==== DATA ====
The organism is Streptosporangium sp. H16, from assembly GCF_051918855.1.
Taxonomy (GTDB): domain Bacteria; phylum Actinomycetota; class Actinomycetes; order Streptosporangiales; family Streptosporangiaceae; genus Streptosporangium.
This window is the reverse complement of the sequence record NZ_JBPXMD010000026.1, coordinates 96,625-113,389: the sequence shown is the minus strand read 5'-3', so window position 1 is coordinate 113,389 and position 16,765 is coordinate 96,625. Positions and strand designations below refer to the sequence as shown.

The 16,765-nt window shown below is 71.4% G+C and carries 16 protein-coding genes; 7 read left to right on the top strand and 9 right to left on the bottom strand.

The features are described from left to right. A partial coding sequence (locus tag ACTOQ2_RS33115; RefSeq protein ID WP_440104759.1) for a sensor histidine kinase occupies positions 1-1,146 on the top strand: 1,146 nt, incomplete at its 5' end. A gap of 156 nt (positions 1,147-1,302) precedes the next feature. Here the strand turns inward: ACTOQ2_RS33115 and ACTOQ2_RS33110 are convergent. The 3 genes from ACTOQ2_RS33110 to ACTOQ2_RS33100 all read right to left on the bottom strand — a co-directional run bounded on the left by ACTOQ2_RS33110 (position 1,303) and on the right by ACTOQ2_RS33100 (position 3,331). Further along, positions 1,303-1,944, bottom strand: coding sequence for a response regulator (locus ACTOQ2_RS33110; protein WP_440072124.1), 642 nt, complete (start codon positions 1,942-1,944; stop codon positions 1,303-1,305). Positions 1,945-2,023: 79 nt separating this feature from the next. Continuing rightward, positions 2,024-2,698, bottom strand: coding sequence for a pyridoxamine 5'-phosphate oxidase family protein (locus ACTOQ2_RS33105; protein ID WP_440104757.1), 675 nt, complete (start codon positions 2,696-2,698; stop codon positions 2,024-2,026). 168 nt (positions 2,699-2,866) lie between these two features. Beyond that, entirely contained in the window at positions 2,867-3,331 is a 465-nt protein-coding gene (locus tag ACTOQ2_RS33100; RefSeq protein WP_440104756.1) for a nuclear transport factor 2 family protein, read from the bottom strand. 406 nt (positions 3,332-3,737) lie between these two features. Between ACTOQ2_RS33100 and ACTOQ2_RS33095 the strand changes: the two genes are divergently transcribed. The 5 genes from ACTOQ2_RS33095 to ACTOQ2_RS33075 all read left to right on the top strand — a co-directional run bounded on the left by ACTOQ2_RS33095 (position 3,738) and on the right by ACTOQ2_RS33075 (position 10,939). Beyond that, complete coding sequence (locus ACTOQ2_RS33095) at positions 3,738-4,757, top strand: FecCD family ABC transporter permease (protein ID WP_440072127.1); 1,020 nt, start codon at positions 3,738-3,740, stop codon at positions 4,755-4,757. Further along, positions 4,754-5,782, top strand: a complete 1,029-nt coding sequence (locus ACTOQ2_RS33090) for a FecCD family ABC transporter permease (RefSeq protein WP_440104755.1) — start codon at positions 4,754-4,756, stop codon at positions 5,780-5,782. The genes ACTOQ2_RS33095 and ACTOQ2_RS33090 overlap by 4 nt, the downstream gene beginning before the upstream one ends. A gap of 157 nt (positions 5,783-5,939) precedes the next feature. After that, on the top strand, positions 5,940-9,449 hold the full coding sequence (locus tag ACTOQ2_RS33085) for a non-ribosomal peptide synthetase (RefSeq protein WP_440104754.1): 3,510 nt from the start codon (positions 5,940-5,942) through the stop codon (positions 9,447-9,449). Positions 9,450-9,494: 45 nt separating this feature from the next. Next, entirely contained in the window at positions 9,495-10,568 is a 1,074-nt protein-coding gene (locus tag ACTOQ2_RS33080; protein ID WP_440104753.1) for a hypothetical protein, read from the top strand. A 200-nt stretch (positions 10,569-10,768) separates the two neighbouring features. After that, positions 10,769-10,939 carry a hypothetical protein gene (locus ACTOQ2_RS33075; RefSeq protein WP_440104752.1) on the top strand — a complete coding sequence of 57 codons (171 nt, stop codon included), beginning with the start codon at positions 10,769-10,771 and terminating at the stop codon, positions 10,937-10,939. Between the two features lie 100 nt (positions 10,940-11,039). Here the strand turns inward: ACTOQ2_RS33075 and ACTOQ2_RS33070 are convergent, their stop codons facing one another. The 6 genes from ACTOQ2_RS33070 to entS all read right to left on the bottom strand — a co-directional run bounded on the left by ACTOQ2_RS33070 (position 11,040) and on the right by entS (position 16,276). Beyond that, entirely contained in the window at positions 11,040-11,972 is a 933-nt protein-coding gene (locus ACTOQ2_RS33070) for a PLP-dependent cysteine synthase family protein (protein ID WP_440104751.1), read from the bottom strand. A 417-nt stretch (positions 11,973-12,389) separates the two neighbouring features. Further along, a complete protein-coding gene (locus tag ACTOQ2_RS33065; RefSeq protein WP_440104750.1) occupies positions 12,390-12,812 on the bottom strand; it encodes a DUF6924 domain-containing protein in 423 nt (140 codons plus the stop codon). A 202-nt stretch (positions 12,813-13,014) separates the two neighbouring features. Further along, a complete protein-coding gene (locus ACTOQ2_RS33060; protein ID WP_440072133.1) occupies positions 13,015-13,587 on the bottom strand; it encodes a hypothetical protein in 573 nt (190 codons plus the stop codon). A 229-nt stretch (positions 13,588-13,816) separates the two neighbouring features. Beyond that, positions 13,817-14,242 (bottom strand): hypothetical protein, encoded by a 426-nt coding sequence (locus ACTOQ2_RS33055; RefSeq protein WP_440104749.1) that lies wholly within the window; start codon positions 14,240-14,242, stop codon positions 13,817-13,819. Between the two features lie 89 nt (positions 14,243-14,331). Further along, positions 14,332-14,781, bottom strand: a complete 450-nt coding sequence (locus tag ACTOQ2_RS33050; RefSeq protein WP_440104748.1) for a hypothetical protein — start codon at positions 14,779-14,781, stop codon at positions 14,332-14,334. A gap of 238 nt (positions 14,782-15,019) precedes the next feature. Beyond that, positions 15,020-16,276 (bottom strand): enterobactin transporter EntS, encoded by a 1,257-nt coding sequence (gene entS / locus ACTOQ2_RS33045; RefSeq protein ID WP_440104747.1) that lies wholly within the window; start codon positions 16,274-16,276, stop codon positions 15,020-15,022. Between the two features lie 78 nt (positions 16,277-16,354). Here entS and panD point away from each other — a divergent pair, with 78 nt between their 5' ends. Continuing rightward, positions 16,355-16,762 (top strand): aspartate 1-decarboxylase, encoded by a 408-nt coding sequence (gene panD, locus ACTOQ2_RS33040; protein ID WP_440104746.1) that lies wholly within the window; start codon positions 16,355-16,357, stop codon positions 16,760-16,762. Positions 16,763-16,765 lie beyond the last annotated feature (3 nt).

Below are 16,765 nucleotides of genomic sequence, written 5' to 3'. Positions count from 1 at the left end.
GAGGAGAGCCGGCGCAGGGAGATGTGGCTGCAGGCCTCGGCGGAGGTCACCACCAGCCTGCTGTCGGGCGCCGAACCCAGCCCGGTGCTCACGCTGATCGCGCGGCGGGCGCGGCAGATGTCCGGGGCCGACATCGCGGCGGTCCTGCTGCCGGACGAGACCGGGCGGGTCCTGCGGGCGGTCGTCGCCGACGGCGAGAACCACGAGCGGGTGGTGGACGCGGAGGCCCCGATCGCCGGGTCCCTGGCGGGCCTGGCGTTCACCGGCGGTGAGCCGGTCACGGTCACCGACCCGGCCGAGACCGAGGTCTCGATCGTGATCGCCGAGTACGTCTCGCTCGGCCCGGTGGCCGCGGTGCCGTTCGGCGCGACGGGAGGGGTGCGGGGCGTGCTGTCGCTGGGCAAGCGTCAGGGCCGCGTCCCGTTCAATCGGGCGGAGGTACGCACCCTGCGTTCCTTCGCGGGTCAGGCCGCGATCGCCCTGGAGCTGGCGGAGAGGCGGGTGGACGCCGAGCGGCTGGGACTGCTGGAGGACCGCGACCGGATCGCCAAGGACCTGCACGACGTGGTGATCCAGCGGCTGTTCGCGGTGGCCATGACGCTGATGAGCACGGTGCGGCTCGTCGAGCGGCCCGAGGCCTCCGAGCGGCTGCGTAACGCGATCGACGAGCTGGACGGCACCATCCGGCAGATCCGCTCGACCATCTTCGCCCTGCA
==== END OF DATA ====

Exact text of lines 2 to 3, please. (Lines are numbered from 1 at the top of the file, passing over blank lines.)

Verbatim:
Taxonomy (GTDB): domain Bacteria; phylum Actinomycetota; class Actinomycetes; order Streptosporangiales; family Streptosporangiaceae; genus Streptosporangium.
This window is the reverse complement of the sequence record NZ_JBPXMD010000026.1, coordinates 96,625-113,389: the sequence shown is the minus strand read 5'-3', so window position 1 is coordinate 113,389 and position 16,765 is coordinate 96,625. Positions and strand designations below refer to the sequence as shown.